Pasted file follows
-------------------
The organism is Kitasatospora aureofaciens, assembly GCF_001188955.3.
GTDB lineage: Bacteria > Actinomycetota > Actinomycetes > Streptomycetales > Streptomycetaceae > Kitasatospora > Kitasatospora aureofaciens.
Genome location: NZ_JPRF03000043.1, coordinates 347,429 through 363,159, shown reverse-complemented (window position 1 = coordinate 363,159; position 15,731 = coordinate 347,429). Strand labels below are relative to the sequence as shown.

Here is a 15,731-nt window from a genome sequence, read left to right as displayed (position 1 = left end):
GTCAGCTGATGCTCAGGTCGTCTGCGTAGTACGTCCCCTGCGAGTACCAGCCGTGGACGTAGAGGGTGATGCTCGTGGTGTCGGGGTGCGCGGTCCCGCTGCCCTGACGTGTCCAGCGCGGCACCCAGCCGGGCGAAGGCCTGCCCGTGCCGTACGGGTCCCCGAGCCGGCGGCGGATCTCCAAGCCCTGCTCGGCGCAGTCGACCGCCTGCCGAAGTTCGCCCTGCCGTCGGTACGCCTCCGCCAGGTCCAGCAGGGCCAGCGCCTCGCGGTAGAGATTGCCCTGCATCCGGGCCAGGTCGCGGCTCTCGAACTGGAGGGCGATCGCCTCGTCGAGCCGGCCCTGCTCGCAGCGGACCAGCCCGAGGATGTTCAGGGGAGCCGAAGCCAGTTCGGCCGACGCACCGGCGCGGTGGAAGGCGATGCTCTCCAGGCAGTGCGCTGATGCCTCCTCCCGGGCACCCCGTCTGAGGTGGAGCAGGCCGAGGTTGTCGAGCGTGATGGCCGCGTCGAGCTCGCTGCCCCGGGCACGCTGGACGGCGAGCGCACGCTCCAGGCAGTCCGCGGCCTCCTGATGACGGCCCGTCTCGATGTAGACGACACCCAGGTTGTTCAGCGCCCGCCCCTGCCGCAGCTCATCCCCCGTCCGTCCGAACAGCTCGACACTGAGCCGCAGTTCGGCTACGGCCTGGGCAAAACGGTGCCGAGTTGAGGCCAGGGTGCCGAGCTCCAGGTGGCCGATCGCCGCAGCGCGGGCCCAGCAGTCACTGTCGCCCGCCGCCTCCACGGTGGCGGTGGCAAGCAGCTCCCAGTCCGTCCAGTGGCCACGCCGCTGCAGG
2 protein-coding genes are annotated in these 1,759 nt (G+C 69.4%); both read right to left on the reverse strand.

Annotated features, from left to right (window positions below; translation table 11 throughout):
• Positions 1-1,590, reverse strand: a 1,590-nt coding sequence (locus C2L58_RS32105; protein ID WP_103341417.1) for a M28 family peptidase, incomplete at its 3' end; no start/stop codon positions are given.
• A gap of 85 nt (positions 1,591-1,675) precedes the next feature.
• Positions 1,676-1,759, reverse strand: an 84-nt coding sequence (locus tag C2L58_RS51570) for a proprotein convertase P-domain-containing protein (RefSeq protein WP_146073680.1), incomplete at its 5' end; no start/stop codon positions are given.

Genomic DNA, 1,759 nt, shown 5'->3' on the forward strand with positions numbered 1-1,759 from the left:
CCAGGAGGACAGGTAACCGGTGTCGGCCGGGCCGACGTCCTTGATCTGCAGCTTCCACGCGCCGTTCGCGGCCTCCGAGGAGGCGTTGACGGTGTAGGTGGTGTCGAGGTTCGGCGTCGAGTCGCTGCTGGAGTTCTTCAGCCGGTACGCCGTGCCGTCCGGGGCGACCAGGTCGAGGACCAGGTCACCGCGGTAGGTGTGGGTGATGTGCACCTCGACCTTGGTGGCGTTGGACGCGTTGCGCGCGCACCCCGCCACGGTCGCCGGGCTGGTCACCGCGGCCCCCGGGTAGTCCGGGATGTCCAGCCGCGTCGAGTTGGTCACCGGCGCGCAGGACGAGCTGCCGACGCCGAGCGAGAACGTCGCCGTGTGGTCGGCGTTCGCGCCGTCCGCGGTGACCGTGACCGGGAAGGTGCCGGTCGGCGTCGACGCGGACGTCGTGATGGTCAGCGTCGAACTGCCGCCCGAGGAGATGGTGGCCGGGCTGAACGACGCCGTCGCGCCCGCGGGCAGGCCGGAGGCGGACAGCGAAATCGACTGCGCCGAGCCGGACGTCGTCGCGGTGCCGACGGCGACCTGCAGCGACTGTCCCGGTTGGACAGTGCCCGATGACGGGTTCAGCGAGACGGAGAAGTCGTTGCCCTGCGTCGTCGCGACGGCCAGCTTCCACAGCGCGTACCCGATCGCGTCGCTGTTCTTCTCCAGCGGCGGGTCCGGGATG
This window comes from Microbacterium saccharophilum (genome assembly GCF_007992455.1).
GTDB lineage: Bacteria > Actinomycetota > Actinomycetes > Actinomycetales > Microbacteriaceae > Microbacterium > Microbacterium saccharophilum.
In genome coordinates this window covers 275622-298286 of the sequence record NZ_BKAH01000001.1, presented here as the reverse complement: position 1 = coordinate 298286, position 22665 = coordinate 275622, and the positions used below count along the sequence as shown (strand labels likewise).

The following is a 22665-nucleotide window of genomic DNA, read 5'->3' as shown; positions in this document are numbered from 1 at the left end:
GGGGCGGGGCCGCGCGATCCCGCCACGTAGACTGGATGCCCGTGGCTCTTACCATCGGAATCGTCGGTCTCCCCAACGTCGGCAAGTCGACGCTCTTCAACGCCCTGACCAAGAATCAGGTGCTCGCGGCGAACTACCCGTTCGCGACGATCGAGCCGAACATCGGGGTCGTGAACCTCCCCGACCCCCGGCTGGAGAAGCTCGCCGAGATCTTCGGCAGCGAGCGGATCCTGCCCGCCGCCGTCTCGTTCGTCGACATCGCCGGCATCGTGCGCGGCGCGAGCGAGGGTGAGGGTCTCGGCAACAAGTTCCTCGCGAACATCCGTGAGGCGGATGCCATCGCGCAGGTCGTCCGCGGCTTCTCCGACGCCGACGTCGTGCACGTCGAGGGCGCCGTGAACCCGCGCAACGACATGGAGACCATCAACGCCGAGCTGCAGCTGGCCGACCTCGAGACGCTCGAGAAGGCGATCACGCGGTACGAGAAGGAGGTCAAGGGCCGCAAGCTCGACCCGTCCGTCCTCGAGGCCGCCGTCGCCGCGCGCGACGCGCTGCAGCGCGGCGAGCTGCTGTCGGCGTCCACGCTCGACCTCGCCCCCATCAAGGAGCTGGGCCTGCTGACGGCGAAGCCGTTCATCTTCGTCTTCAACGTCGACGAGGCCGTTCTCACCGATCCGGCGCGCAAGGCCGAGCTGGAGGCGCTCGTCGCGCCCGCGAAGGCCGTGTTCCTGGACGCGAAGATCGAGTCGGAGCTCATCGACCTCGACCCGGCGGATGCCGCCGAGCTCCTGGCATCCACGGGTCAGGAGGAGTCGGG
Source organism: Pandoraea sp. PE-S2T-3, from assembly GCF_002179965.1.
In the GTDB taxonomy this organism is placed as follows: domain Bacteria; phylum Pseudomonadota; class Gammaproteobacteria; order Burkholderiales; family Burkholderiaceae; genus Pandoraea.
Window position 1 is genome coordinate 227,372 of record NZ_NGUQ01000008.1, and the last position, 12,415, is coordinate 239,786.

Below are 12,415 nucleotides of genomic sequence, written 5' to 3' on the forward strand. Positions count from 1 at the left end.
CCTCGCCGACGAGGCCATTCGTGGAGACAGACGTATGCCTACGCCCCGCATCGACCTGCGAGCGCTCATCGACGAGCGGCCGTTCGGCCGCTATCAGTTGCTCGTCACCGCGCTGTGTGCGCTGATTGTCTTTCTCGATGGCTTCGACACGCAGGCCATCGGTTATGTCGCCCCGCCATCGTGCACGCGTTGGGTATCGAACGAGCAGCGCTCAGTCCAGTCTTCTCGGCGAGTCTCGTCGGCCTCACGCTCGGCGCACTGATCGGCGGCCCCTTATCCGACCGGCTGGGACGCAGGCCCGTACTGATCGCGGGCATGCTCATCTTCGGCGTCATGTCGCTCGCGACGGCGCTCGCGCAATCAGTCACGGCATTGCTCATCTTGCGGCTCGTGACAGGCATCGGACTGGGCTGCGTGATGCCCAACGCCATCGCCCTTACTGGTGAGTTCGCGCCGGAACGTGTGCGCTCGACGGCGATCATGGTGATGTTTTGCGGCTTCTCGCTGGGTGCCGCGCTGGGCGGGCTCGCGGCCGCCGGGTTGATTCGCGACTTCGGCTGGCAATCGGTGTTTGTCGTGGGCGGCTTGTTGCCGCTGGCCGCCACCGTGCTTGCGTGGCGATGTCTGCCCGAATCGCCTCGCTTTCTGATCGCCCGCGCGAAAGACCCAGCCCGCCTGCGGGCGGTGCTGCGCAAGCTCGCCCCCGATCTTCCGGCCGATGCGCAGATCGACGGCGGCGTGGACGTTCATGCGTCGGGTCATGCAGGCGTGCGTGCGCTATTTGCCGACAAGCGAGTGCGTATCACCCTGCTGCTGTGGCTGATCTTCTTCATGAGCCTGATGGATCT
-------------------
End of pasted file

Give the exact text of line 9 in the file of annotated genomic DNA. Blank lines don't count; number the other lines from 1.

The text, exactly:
• A gap of 85 nt (positions 1,591-1,675) precedes the next feature.